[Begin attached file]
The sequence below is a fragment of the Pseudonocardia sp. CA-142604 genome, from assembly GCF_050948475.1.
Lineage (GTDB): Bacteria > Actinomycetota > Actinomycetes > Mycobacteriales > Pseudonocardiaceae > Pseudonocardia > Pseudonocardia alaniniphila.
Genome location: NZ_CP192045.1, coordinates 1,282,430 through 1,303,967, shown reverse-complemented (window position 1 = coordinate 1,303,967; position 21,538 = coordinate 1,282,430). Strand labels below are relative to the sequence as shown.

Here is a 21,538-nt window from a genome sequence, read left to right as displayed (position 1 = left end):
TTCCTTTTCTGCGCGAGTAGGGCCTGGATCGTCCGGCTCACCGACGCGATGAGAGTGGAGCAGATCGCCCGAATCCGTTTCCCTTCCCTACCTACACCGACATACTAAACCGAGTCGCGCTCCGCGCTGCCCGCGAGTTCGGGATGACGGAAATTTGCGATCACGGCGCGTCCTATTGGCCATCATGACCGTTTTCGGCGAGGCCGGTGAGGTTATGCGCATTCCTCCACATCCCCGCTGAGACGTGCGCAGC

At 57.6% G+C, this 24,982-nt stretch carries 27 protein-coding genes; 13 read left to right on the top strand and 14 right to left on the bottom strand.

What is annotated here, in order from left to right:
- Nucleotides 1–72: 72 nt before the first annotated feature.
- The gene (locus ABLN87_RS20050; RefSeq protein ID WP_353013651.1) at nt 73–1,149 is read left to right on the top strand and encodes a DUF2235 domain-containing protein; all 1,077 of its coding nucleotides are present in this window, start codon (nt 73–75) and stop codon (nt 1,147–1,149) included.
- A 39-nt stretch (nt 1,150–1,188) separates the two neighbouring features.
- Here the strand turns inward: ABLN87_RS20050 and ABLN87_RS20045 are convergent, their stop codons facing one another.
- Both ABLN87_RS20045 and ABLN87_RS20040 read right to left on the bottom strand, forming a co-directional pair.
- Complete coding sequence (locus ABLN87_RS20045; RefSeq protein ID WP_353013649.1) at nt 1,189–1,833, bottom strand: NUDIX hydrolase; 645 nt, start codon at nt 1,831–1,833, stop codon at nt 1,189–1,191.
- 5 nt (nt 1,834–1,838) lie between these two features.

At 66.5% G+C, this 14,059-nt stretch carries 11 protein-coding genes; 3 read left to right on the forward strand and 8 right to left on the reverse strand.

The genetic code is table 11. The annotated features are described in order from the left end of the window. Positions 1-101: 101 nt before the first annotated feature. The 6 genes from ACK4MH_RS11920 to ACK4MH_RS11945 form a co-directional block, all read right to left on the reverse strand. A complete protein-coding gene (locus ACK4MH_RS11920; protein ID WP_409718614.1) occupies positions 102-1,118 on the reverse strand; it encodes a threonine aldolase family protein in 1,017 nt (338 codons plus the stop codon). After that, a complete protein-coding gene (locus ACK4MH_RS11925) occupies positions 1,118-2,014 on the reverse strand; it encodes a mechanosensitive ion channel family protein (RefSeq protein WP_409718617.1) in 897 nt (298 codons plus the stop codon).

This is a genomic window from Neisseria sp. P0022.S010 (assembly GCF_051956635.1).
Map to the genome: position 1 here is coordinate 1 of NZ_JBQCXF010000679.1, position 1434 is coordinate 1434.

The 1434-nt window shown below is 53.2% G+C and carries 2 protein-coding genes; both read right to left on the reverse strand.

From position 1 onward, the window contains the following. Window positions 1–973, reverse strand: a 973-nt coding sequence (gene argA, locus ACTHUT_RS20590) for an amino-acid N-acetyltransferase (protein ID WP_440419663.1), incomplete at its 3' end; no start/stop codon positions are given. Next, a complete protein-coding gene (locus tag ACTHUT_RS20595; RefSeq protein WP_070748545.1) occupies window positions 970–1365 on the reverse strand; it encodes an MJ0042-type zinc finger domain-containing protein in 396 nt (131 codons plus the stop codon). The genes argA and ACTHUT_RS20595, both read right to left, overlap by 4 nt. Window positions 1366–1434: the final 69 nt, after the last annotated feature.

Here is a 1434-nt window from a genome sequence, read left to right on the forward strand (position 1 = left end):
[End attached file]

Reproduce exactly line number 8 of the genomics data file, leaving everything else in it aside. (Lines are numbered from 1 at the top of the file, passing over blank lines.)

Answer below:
- Nucleotides 1–72: 72 nt before the first annotated feature.